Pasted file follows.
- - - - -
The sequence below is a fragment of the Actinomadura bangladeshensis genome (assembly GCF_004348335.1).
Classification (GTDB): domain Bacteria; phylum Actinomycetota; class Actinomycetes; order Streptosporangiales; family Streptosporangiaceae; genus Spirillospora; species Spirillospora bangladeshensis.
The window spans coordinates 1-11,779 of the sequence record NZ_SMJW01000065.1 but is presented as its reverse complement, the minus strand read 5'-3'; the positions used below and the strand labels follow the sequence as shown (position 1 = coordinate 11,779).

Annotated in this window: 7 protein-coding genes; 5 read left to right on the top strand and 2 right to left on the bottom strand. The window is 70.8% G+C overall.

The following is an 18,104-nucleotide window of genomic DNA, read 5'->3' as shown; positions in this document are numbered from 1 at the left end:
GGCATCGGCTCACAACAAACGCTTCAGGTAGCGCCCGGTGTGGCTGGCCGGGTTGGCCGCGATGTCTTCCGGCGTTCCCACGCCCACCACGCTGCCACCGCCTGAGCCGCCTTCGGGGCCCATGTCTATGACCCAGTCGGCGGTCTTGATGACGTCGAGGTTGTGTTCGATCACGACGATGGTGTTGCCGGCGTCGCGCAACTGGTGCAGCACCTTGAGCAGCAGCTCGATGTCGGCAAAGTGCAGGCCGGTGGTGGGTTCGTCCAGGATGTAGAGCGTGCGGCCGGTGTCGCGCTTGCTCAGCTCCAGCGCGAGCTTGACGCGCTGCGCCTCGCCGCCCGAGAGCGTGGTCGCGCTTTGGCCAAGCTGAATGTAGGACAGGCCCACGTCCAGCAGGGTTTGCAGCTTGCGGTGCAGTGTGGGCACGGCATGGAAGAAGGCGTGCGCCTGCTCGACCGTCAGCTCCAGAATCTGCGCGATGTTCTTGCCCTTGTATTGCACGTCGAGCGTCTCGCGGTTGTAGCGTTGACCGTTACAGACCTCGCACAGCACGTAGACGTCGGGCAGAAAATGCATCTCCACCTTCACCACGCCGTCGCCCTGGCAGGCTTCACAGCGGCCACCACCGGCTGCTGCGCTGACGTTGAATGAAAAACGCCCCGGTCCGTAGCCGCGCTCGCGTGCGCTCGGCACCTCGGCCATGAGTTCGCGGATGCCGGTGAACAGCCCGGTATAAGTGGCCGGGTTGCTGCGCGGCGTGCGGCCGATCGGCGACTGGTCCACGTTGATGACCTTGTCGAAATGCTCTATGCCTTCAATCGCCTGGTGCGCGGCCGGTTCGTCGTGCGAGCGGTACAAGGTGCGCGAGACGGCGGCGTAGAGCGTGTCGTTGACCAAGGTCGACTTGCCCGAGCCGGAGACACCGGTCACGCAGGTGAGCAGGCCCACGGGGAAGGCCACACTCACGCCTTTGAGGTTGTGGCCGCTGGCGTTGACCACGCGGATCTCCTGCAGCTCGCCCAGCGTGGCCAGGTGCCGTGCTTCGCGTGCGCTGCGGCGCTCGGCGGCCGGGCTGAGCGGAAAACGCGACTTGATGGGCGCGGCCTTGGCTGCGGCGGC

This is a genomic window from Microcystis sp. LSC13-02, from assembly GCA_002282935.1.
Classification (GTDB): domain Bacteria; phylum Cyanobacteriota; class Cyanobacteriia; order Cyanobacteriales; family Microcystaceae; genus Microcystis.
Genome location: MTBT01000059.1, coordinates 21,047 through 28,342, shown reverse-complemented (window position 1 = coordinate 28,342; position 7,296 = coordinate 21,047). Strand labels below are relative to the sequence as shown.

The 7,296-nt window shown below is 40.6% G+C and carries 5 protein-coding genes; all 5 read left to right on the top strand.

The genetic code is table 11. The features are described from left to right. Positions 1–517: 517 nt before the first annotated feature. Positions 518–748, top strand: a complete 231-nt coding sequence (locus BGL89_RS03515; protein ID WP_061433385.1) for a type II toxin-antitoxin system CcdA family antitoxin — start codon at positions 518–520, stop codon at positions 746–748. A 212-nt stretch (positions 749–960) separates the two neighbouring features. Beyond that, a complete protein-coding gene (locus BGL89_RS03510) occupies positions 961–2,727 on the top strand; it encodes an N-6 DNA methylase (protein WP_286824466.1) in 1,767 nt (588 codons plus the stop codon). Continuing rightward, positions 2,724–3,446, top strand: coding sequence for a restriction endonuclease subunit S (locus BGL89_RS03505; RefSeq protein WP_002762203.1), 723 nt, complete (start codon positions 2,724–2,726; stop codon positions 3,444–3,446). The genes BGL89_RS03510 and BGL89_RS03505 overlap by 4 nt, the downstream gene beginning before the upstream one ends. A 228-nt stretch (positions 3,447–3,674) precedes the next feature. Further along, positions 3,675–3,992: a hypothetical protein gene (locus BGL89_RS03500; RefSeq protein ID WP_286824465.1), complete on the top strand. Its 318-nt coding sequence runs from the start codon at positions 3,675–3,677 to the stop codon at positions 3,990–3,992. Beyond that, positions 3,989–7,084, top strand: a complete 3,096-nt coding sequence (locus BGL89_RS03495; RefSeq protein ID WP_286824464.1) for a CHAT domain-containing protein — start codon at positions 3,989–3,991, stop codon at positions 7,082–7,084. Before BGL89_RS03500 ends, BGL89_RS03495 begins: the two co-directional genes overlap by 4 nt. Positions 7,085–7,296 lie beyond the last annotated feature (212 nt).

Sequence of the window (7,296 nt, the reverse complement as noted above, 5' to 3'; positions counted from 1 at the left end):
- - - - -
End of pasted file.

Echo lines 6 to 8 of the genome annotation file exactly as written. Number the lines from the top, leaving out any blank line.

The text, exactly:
GGCATCGGCTCACAACAAACGCTTCAGGTAGCGCCCGGTGTGGCTGGCCGGGTTGGCCGCGATGTCTTCCGGCGTTCCCACGCCCACCACGCTGCCACCGCCTGAGCCGCCTTCGGGGCCCATGTCTATGACCCAGTCGGCGGTCTTGATGACGTCGAGGTTGTGTTCGATCACGACGATGGTGTTGCCGGCGTCGCGCAACTGGTGCAGCACCTTGAGCAGCAGCTCGATGTCGGCAAAGTGCAGGCCGGTGGTGGGTTCGTCCAGGATGTAGAGCGTGCGGCCGGTGTCGCGCTTGCTCAGCTCCAGCGCGAGCTTGACGCGCTGCGCCTCGCCGCCCGAGAGCGTGGTCGCGCTTTGGCCAAGCTGAATGTAGGACAGGCCCACGTCCAGCAGGGTTTGCAGCTTGCGGTGCAGTGTGGGCACGGCATGGAAGAAGGCGTGCGCCTGCTCGACCGTCAGCTCCAGAATCTGCGCGATGTTCTTGCCCTTGTATTGCACGTCGAGCGTCTCGCGGTTGTAGCGTTGACCGTTACAGACCTCGCACAGCACGTAGACGTCGGGCAGAAAATGCATCTCCACCTTCACCACGCCGTCGCCCTGGCAGGCTTCACAGCGGCCACCACCGGCTGCTGCGCTGACGTTGAATGAAAAACGCCCCGGTCCGTAGCCGCGCTCGCGTGCGCTCGGCACCTCGGCCATGAGTTCGCGGATGCCGGTGAACAGCCCGGTATAAGTGGCCGGGTTGCTGCGCGGCGTGCGGCCGATCGGCGACTGGTCCACGTTGATGACCTTGTCGAAATGCTCTATGCCTTCAATCGCCTGGTGCGCGGCCGGTTCGTCGTGCGAGCGGTACAAGGTGCGCGAGACGGCGGCGTAGAGCGTGTCGTTGACCAAGGTCGACTTGCCCGAGCCGGAGACACCGGTCACGCAGGTGAGCAGGCCCACGGGGAAGGCCACACTCACGCCTTTGAGGTTGTGGCCGCTGGCGTTGACCACGCGGATCTCCTGCAGCTCGCCCAGCGTGGCCAGGTGCCGTGCTTCGCGTGCGCTGCGGCGCTCGGCGGCCGGGCTGAGCGGAAAACGCGACTTGATGGGCGCGGCCTTGGCTGCGGCGGC

This is a genomic window from Microcystis sp. LSC13-02, from assembly GCA_002282935.1.
Classification (GTDB): domain Bacteria; phylum Cyanobacteriota; class Cyanobacteriia; order Cyanobacteriales; family Microcystaceae; genus Microcystis.